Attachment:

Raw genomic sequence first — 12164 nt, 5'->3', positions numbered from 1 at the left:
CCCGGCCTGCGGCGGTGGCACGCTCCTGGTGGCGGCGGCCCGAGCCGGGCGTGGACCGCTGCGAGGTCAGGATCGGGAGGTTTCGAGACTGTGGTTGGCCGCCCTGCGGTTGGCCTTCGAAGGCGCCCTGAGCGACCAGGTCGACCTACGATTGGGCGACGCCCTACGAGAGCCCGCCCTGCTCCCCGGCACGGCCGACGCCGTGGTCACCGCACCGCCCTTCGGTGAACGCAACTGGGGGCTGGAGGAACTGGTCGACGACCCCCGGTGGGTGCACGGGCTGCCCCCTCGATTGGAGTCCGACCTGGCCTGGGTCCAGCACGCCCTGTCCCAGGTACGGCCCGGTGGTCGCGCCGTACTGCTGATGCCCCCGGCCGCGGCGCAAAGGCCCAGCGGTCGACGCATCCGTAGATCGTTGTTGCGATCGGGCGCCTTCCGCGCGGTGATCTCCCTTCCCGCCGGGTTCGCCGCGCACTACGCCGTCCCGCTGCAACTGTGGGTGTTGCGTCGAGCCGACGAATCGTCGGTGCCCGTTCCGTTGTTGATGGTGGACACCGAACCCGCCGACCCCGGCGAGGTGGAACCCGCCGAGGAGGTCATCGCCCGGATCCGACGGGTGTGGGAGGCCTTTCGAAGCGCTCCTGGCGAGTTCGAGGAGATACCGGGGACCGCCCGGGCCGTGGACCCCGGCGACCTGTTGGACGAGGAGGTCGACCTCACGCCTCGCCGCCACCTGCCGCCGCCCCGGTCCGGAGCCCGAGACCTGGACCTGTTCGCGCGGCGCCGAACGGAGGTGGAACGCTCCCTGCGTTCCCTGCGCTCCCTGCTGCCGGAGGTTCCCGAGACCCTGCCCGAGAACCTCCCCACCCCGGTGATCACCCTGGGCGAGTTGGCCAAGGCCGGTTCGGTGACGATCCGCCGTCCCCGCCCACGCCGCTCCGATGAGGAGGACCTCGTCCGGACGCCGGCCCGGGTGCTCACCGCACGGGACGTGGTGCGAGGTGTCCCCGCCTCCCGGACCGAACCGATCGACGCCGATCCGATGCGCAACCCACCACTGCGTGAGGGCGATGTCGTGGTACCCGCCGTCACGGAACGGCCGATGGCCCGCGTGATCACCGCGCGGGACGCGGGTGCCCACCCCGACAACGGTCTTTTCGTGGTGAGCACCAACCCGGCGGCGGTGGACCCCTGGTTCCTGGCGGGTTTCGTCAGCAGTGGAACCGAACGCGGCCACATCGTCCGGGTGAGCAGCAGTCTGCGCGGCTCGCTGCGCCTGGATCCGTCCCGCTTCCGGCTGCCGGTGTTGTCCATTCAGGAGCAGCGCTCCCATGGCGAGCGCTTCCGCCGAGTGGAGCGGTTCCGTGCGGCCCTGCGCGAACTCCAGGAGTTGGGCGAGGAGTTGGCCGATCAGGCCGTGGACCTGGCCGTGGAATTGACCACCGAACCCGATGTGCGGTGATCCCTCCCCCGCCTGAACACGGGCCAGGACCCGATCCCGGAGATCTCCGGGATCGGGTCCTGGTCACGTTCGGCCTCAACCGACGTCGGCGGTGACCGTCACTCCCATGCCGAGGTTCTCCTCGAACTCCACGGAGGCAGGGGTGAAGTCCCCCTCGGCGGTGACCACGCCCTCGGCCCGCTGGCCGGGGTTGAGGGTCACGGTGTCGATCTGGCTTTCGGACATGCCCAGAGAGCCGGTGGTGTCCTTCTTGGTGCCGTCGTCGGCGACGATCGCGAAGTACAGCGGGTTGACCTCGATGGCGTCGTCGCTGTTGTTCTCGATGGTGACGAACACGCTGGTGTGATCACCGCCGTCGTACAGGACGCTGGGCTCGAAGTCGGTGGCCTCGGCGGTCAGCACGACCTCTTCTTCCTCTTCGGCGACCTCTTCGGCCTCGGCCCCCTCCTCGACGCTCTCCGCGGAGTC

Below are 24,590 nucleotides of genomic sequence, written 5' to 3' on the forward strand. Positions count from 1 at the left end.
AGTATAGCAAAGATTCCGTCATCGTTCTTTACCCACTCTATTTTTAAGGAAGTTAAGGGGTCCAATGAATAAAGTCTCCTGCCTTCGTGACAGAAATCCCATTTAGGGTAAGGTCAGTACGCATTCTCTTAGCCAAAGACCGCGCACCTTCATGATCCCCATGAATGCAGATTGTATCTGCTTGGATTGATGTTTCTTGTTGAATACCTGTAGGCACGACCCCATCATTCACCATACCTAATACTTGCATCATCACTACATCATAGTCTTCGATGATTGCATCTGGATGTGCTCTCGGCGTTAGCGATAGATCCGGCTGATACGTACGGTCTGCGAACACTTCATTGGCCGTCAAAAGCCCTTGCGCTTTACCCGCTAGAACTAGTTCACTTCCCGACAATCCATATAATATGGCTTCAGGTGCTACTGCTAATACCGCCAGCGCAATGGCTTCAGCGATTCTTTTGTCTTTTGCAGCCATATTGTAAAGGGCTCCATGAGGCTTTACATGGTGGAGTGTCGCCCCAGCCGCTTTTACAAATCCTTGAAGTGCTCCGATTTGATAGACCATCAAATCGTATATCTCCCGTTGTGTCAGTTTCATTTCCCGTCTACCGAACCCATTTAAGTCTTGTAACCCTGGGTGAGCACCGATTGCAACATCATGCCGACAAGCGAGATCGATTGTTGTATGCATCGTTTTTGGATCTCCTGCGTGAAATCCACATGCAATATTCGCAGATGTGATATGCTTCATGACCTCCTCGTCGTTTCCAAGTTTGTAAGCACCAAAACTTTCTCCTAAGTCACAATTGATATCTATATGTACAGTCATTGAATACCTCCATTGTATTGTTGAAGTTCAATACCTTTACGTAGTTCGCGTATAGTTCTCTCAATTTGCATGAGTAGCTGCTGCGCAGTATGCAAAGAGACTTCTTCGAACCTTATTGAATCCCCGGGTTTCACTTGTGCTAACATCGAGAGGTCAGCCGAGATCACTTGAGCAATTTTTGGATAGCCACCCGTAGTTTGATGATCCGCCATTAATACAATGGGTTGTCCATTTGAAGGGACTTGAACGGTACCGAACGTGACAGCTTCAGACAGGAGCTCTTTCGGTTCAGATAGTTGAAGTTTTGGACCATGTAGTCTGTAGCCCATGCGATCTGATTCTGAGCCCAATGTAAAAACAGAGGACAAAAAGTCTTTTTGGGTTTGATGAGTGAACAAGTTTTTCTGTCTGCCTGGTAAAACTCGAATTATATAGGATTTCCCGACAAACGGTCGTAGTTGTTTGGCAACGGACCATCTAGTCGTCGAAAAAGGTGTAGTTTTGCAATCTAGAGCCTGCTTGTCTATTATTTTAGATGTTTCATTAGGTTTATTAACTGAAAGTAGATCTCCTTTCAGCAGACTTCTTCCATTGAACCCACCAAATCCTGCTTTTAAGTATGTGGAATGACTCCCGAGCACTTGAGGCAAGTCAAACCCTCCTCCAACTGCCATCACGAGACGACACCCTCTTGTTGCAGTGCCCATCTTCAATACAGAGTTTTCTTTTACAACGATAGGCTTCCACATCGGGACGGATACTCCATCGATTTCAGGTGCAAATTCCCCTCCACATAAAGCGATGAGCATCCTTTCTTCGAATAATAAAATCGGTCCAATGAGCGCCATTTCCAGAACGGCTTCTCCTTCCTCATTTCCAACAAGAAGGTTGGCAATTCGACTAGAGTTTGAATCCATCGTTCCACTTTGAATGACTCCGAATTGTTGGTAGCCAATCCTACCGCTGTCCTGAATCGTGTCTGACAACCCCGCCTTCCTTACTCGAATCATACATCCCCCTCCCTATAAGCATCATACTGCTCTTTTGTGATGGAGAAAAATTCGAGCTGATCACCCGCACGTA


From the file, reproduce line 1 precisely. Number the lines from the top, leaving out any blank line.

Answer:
Raw genomic sequence first — 12164 nt, 5'->3', positions numbered from 1 at the left: